[rfc-i] Data point [Re: Fwd: I-D ACTION:draft-hoffman-utf8-rfcs-03.txt]

Joe Touch touch at ISI.EDU
Mon Oct 6 21:24:11 PDT 2008

Hash: SHA1

Hi, all,

I tried this on Vista, and here's what I found:

Brian E Carpenter wrote:
> Paul
>> In specific, a UTF8ized version of this specific draft can be found at <http://www.vpnc.org/temp/draft-hoffman-utf8-rfcs-03.utf8>. I'll do the same for future drafts.
> Thanks. My results on Windows XP:
> 1. It displays correctly using Firefox with View/Character Encoding/UTF-8.

They look OK in Firefox 3.03, IE 7.06, and Safari 3.1.2

> 2. When saved to disk from Firefox, the resulting file does not display
> correctly in Wordpad (the UTF-8 characters appear in what I guess is the
> ISO 8859-1 interpretaion). I can't see any options in Wordpad to switch
> the view to UTF-8, although Wordpad purports to be able to save in Unicode.
> However, it seems that the file saved by Firefox is not UTF-8.

Wordpad: fails on all three saved files
Xemacs 21.4.21 (Dec 2006 version): fails on all three saved files

> 2a. When the file is viewed in Notepad, the UTF-8 characters are correct.
> (However, since Notepad doesn't understand Unix-style carriage control, the
> whole draft is displayed as 17 extremely long lines.)

Notepad: firefox and safari saved files understand UTF-8,
	but IE-saved does not

> 3. When I cut and paste from Firefox into Wordpad, the UTF-8 characters
> display correctly. However, there is a spontaneous change of font
> from Arial to SimSun at the first UTF-8 character.

I get the same kind of font-changing behavior (I didn't verify which
fonts, but it doesn't matter to me) for cut/paste from both Firefox and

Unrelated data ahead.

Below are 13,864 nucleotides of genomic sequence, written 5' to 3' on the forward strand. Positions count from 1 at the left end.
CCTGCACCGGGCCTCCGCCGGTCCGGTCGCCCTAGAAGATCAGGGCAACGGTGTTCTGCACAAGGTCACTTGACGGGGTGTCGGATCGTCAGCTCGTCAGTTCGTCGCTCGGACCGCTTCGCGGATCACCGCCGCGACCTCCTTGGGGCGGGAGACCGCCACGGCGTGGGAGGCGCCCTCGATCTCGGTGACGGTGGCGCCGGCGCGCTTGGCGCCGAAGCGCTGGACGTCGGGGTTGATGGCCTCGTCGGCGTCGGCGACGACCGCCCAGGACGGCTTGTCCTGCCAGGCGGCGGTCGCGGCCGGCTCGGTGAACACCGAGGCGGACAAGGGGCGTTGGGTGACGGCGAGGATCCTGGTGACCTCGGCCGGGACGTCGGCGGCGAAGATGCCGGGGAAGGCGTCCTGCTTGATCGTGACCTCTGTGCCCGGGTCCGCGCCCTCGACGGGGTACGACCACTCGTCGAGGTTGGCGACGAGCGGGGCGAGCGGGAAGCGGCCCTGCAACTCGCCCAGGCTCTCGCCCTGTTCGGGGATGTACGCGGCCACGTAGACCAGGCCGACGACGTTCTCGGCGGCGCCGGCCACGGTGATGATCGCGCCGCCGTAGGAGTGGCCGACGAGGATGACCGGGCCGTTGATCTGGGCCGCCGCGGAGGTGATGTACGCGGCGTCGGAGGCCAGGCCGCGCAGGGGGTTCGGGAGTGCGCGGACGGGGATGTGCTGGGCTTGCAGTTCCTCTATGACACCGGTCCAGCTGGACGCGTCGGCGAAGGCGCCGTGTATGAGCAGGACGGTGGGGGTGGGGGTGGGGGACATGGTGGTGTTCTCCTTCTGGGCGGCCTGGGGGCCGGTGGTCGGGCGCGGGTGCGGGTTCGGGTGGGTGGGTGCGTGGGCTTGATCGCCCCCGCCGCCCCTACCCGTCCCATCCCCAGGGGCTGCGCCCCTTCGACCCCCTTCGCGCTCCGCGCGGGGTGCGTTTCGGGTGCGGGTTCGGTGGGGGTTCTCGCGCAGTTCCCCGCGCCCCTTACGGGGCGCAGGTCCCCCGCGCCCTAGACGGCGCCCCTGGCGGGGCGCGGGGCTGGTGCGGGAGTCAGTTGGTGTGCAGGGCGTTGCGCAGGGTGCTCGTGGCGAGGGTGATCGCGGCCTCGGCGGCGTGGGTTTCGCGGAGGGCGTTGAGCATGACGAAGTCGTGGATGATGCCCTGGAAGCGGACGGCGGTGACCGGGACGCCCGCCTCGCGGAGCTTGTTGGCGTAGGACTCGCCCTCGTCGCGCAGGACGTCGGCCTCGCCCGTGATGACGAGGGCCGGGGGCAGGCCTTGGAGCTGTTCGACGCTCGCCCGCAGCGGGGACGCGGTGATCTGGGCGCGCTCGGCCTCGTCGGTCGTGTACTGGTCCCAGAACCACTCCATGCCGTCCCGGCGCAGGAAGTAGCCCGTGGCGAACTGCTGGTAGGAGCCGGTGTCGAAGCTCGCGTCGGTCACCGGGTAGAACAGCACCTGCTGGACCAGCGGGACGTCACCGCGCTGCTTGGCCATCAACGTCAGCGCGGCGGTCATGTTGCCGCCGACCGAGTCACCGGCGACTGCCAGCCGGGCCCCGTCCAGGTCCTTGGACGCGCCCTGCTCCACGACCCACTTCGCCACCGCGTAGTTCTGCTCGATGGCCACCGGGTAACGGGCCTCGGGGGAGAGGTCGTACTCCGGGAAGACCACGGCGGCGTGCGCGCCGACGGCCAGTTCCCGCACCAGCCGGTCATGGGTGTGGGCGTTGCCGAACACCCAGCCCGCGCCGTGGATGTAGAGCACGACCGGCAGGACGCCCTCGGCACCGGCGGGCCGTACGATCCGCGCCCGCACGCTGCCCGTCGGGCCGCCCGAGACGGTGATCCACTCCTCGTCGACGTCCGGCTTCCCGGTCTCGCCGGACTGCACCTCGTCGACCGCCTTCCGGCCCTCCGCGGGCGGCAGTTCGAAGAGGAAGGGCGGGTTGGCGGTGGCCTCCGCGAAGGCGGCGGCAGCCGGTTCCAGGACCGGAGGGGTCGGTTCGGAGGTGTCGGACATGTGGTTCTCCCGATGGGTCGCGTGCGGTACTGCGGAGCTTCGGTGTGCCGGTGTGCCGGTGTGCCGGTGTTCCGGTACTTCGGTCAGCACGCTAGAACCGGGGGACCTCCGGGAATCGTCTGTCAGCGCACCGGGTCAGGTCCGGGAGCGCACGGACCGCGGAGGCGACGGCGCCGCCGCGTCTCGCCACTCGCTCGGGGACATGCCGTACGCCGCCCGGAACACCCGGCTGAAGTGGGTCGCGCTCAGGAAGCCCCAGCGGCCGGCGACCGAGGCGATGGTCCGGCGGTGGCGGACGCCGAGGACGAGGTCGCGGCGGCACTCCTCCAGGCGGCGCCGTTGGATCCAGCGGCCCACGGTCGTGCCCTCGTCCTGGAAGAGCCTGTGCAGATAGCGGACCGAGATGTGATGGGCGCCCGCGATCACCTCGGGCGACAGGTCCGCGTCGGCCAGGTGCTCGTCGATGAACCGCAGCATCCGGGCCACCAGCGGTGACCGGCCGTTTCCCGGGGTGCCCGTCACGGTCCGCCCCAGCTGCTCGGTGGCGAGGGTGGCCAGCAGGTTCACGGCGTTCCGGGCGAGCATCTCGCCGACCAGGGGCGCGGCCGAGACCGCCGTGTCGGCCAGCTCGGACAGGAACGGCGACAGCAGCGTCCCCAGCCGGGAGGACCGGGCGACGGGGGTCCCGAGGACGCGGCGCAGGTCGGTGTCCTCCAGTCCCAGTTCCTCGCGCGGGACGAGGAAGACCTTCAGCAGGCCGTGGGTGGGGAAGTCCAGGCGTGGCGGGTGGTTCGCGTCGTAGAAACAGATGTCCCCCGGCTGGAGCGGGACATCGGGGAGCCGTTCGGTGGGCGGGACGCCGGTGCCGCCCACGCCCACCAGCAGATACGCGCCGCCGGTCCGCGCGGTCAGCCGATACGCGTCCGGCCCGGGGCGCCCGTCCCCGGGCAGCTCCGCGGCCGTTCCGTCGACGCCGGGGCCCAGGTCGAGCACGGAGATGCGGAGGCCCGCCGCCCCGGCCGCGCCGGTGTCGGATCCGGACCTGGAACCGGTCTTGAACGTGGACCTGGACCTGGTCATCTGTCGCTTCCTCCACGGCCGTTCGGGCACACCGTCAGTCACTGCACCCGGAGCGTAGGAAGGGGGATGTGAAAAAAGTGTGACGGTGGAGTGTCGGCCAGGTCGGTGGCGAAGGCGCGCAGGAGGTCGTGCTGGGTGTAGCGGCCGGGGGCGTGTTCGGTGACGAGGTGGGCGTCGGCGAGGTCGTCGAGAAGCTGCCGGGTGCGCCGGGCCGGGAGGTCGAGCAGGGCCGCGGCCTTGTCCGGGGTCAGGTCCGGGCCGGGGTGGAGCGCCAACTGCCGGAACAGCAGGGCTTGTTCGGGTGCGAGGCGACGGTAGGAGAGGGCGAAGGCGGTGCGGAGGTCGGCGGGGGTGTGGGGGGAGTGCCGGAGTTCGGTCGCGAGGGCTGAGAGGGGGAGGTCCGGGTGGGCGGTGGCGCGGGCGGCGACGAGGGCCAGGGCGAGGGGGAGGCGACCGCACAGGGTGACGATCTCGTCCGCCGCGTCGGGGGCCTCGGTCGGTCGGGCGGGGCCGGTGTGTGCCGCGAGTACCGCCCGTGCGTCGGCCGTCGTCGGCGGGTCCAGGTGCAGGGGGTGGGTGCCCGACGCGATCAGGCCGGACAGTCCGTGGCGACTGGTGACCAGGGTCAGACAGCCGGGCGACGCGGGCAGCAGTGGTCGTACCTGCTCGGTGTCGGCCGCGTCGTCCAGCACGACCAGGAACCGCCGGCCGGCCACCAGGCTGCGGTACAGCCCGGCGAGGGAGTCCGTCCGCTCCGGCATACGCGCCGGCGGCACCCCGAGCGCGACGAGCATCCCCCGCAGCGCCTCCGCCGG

Safari into Wordpad.

Interestingly, copy/paste from IE into Wordpad worked fine.

> 3a. Wordpad by default offers to save the file in RTF format, which is
> proprietary. When I override this and tell Wordpad to save in Unicode,
> the resulting TXT file does display correctly when re-opened with
> Wordpad or Notepad. However, Firefox displays scrambled egg when told
> to decode it as UTF-8; it turns out that Wordpad saved it in UTF-16.
> 4. When I cut and paste from Firefox into Notepad,  the UTF-8 characters
> display correctly (and the font is Courier throughout).

I get the same behavior (works fine) for Firefox, Safari, and IE pasted
into Notepad.

When I cut/paste into Xemacs, none worked (they paste ?? where the UTF-8
chars were).

They all cut/paste fine into Word.

> 4a. Notepad by default offers to save the file in ASCII-only. When I
> tell Notepad to save as UTF-8, the resulting file displays correctly
> with Wordpad, Notepad and Firefox/UTF-8.

So for the "save as" test I used by Word template procedure, which is to
paste the text into Word, then print using the "Generic/Text-Only"
printer. That printer outputs a single "." for each UTF-8 character
position (it correctly interprets them as a single position, but won't
print out a UTF-8 character).

> Thus, using the least proprietary tools I have available on XP,
> there only seems to be one path that saves a genuine UTF-8 file:
> cut and paste from Firefox into Notepad, and then save as UTF-8.
> The other paths I tried result in non-UTF-8 files.
> 5. I then mailed the good UTF-8 file to myself as an attachment,
> from a gmail account to a university account. It survived the trip.
> 6. Just for fun, I ran it through idnits.

I did not run it through 2-Word-post-v2.0.pl, the post-processor for the
Word template; I suspect I would have similar results to below. It
presumably would not be difficult to extend that script to understand
UTF-8 and count characters correctly, but given the above, there's no
point -- since Generic/Text-Only won't spit it out, it shouldn't be
coming in...

Given the problems with things like Wordpad, Xemacs, and
Generic/Text-Only output - none of which are all that ancient - I agree
with Dave about the suitability of UTF-8 as a replacement for ASCII in
RFCs and IDs.


> ** There are 5 instances of lines with non-ascii characters in the document.
> ** There is 1 instance of too long lines in the document, the longest one
>    being 2 characters in excess of 72.
> The second warning is interesting - how do you compute the line length when
> there are non-Latin characters around?
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